Sara Templeton (Heathcote Ward)

What value do you see the arts having in Christchurch, and how will you support the arts?
The Arts have both social/cultural and economic value in Christchurch for the makers as well as the viewers and need supporting through what is a difficult time. We need the shared cultural history that the arts provide for us and building upon it for future generations is important. Continuing current levels of support and talking with the sector to see how we can improve our support will be a good start.

What value do you see social enterprise having in Christchurch, and how will you support it?
There is so much potential in the social enterprise movement to do ‘good business’. I have already instigated a change in Council policy so that social enterprise as well as not-for-profits and community groups can have a discounted rate for leases of both Council land and buildings, something that had been only applicable to sports groups until now. I would also like to see Council’s procurement policy include a standard criteria for ‘community outcomes’. It has had enormous success in Scotland. The Local Government Act allows Councils to do this, but we currently don’t and need a policy put in place to enable it.

What would the city look like today without the transitional movement post-earthquake?
Bereft. The transitional movement has enabled residents to stay engaged with the central city and to feel some ‘ownership’ while decision making has been out of our hands. It has also had huge economic benefits as it has become the biggest drawcard for tourism. It is our ‘point of difference’ and the challenge will be how to maintain the creativity and engagement it has brought as large developments take over.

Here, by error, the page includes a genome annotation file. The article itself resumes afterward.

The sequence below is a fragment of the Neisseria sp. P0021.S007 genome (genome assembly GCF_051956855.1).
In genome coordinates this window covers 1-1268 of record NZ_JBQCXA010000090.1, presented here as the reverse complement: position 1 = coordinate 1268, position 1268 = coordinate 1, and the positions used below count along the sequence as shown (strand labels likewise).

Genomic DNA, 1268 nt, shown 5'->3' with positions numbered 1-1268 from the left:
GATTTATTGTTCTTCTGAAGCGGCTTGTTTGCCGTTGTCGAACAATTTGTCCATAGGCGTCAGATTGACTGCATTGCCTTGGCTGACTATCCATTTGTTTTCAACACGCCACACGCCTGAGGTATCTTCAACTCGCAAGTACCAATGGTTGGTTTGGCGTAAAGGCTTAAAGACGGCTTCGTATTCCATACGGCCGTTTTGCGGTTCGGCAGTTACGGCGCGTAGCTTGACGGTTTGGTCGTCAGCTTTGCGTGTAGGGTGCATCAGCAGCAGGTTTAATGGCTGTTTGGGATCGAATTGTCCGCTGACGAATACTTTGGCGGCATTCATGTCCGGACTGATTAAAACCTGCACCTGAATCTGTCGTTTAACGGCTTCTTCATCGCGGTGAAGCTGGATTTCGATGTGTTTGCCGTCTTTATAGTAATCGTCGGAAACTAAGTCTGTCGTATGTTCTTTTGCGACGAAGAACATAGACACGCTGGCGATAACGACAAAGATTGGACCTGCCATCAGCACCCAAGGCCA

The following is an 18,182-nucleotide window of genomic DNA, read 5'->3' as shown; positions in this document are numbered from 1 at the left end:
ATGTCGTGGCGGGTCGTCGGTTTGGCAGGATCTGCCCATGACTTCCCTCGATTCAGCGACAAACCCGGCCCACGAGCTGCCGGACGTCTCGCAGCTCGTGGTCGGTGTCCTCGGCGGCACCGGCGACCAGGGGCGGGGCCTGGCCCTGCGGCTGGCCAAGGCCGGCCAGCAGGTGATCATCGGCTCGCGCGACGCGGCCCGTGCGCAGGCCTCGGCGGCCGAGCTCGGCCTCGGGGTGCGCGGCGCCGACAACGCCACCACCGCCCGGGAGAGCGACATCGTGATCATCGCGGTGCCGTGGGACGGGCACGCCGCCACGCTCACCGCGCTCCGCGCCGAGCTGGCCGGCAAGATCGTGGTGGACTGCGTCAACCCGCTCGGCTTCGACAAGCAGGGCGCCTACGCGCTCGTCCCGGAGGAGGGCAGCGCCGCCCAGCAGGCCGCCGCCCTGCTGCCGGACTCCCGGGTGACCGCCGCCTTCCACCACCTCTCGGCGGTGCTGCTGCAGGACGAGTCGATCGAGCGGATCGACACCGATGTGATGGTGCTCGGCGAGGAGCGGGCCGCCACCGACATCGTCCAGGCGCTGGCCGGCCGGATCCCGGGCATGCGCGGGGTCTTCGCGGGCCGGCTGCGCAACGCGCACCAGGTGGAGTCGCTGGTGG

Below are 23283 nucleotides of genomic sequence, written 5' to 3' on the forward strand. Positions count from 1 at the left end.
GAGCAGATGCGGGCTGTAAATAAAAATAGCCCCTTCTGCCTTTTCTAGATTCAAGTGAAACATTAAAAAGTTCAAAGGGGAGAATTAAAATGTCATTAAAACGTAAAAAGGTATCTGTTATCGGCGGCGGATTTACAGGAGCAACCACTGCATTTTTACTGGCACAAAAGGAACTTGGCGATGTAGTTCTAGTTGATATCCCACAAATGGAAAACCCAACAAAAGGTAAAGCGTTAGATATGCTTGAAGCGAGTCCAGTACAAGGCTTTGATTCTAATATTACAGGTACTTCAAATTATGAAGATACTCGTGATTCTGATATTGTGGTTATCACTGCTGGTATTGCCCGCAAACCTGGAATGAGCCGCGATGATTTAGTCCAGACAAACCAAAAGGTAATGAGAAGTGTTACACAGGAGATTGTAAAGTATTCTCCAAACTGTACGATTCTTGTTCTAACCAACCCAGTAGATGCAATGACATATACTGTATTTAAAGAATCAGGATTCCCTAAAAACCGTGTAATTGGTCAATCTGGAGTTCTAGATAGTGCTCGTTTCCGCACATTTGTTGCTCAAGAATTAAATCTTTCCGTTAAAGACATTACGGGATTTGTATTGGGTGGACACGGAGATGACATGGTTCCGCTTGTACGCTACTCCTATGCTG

If we took all economic factors out of the equation, how would you value the contribution of the Arts?
Cultural identity: the arts take many forms and vary in scale, but there is no doubt that although individual pieces may be controversial, as a whole they help us understand and show who we are as a city.  

Wellbeing: there is something in the arts which gives us time to pause and to reflect. This occurs both in the viewing and in the making. Organisations such as Otautahi Creative Spaces actively promote wellbeing through art making and having public art, free for everyone to view, is a great societal equaliser.

Lastly - Creativity Attracts Talent: talented people in any area are drawn to cities which are creatively active and this leads to benefits in many areas.

Christchurch is fast becoming the social enterprise centre of New Zealand, reflected in the fact we are hosting the 2017 Social Enterprise World Forum. What seems common practice in UK city councils is for these governance bodies to prioritise social enterprises in all tendering processes to encourage local economies. What are your thoughts around bringing similar policies into CCC?
See above – there is enormous potential in having ‘community outcomes’ as one of the criteria in a procurement process. Having guidelines for suppliers/contractors which include ways of incorporating community outcomes, including using social enterprise, community groups or the arts sector, is an important first step to take. Really looking forward to SEWF 2017!